Roots are in the woods
Ralph Fideldy will tell you up front that his best boyhood memories were created during the maple syrup season, working with his father in the sugarbush in the 1960’s. Being in the woods, watching winter turn to spring, strongly impacted his life and Ralph claims that those experiences are when “maple got into his blood”.
Ralph, a.k.a. Butch, grew up in Trout Lake, eight miles west of Grand Rapids. He was the third in line with 4 other siblings—all boys! Each spring Ralph’s father would tap 75-80 trees growing across the road from their home. It was a wonderful, busy time with family & friends helping with the tapping, collecting and processing syrup. Butch’s life-long friend, Larry Tanner, helped during these early years and would later become his business partner. His father’s operation was very simple, low tech, with the boiling being kept outdoors. Ralph recalls that at one point, boiling was done on the old hood of a car–probably not recommended today!
Butch was enlisted into the armed forces, and after returning from a tour inViet Nam, Butch made his way back to Grand Rapids. During the 1980’s, Butch and Larry found a beautiful stand of sugar maple owned by Hannah Mining Company and they were able to negotiate a simple lease agreement to tap and process syrup. The two men began to grow the operation, tapping 500 trees, hauling buckets of sap through the woods into a small sugar shack. And at that time, a flat stainless steel pan made by Ralph’s brother was used as an evaporator to boil the sap.
During the 1990’s, Hannah Mining Company began to sell their lands, creating an opportunity of a lifetime for Butch & Larry. After purchasing the land, Butch & Ralph enlisted the help of a professional forester to manage the forest for maple syrup production. Careful selection and harvest helped favor the sugar maple trees by providing more space, more sunlight for the crowns. Proceeds from the sale of timber were directly invested in the business and used to purchase equipment and build a sugar shack with a beautiful wood-fired evaporator.
Learning has always been an essential part of this sticky business, and the MN Maple Syrup Producers Association has been integral to their success. They enjoy networking opportunities with other producers, receiving newsletters and visiting other operations in Minnesota.
Carl Vogt, recently retired from the University of Minnesota Extension, was key to helping Butch’s operation and during one Maple Syrup Producers meeting, provided information on a new system that uses food-grade plastic tubing. Carl talked about how to create a network of conduits to transport the sap through the woods using gravity and a vacuum pump. The overall benefits were the ability to increase production, having it be a cleaner operation and producers found it to be an easier system to use. Hearing about the tubing system convinced Butch it was time to upgrade the operation. Amy, Butch’s wife & chief financial officer, simply confessed “at this point in time is when the hobby ran amuck”.
To learn more about inline systems, Butch joined the International Maple Syrup Producers Institute and has enjoyed rubbing elbows with premiere maple producers in Vermont, Maine, New York, Pennsylvania (80,000 taps!) and Quebec.
With the new inline system, Butch, Larry, Amy & son Troy have grown the operation and are now among the top 10 producers in Minnesota. Currently, this family based business taps 2,400 maples each spring. They collect significant volumes of sap and have recently invested in a reverse osmosis system (RO) . In 2009, Timber Sweet received high honors from the International Maple Syrup Producers Association winning first place for their value-added product “Maple Cream” and 2nd place for their medium grade amber syrup. In 2010 Timber Sweet experienced their biggest season yet,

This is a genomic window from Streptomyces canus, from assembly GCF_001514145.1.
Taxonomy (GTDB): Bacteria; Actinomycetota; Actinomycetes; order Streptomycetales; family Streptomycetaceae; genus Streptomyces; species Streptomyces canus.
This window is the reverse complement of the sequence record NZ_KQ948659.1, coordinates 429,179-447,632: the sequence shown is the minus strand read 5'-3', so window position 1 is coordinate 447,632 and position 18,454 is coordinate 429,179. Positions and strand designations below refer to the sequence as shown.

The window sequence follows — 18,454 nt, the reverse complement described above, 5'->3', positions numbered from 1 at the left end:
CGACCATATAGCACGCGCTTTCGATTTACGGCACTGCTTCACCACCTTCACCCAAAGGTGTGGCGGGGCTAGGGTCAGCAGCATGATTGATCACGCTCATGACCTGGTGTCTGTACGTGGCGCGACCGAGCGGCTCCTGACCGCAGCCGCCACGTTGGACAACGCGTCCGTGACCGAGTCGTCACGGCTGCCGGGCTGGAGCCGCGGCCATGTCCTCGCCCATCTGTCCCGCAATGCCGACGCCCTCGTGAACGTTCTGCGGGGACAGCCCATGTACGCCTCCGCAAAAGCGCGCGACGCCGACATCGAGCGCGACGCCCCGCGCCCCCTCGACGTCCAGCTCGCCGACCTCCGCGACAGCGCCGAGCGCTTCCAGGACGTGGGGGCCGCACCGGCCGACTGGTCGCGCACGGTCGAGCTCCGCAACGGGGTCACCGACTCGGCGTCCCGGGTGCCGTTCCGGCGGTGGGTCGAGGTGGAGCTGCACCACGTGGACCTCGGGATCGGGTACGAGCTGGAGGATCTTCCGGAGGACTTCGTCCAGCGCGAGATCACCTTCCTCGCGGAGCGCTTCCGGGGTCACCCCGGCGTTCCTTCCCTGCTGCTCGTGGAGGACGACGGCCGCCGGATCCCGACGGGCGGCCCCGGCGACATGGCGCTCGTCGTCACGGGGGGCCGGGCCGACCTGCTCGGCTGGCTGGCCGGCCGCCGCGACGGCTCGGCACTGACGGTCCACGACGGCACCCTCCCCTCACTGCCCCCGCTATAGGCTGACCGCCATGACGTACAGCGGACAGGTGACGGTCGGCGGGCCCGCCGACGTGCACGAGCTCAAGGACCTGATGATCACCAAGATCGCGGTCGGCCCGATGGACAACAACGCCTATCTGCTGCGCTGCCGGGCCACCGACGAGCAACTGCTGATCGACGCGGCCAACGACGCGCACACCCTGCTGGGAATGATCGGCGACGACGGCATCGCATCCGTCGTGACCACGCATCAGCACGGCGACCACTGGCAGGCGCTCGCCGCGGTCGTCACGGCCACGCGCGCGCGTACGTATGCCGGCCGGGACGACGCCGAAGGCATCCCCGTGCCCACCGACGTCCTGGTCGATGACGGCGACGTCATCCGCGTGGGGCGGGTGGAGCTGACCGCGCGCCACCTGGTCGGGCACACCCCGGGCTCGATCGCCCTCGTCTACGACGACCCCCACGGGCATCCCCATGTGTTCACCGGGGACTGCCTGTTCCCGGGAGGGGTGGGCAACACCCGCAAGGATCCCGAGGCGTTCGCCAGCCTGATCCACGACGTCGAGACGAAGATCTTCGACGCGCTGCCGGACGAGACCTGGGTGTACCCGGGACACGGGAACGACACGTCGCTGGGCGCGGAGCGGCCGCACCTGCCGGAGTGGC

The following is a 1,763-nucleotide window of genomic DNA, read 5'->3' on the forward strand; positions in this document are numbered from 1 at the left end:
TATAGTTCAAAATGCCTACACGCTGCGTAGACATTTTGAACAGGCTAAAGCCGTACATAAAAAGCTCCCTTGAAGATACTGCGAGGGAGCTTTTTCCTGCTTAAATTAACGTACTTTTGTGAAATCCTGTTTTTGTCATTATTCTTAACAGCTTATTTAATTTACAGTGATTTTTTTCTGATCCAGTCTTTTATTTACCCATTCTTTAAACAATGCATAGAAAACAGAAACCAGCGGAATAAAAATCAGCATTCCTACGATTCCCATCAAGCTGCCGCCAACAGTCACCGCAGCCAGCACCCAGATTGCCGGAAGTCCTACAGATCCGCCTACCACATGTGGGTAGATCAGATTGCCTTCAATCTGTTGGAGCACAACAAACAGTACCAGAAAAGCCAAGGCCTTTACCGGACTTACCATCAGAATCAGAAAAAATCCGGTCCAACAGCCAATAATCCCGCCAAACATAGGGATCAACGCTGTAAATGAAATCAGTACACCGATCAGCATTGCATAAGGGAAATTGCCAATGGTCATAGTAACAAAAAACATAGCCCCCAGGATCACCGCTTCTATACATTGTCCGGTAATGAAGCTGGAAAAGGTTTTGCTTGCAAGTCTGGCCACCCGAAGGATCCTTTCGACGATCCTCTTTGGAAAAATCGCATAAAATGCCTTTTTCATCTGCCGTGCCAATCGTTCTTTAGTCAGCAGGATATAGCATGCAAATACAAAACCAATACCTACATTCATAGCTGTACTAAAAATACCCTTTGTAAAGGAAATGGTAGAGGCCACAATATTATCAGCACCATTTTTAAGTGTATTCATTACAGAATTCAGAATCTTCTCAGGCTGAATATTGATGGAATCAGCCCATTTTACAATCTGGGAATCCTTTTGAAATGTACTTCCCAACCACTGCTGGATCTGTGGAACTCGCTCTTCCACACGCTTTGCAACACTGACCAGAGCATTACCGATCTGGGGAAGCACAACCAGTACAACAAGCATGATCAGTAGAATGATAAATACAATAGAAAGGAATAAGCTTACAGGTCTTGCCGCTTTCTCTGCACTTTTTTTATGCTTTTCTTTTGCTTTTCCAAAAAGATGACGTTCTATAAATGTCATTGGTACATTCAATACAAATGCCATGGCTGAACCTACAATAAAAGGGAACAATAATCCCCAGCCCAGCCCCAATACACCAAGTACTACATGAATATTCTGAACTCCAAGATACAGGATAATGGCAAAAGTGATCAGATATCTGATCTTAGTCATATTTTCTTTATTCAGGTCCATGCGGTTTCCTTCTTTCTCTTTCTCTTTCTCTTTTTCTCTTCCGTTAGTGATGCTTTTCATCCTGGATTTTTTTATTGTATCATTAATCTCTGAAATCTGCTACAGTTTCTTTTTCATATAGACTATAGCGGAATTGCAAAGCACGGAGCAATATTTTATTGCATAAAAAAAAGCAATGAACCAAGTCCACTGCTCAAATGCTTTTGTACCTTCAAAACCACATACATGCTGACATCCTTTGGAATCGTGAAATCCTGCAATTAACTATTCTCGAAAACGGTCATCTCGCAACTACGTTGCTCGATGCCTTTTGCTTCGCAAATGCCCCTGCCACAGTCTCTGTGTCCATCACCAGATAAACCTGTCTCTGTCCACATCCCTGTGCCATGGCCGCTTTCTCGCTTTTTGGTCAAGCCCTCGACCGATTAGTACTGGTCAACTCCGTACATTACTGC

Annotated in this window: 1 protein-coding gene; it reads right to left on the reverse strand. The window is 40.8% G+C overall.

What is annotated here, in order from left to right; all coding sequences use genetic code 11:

collecting 47,252 gallons of sap with a 2% sugar content. The season peaked on March 9 (early!) and they collected 2,700 gallons of sap in one day. Production exceeded expectations, boiling down to 1,045 gallons of finished maple syrup.
So what is Butch doing today? Last time we spoke, he was relaxing in the fish house, thinking about putting in some taps. In fact, Butch and Amy have been averaging about 200 taps every afternoon.
More photos from our visit to Timber Sweet:
Checking in with the Peterson farm…
This week we also checked in with John and Mary Peterson, featured in last week’s maple blog post, to see what they are doing this week to get ready for the coming season. John shared:
Beginning March 1, I keep the low and high temps for each day along with any description of the day, ie. partly sunny, drastic weather changes, winds, etc. Each year I start collecting this data in my maple syrup records spreadsheet.”
Also, I have been working on our new sap handling system. I am building an insulated enclosure for sap so we can gravity feed the sap into our evaporator. In the past, we used buckets to dip sap out of containers that sat on the ground. It is insulated to keep the sap from freezing up the valves and fittings at night and to keep it cool on the warm days. We will be able to put ice from our lake in the enclosure if we want. The stand for the tank is made from Red Pine timbers that we planted about 40 years ago! I have been thinning the Red Pine and bringing logs to a sawmill for a number of years. This is the first project using them so it is really meaningful experience.
I am also having to spend a lot of time in hardware stores searching for plumbing fittings, valves . . . Mary cannot understand how this can take so long!
More from the 2011 Minnesota maple blog series
Join us as we follow this exciting season from Minnesota’s north woods with new posts every week! You can find all of the 2011 Minnesota maple blog series content here. You can also sign up to for new Minnesota maple series post notifications by email or your favorite RSS feed reader.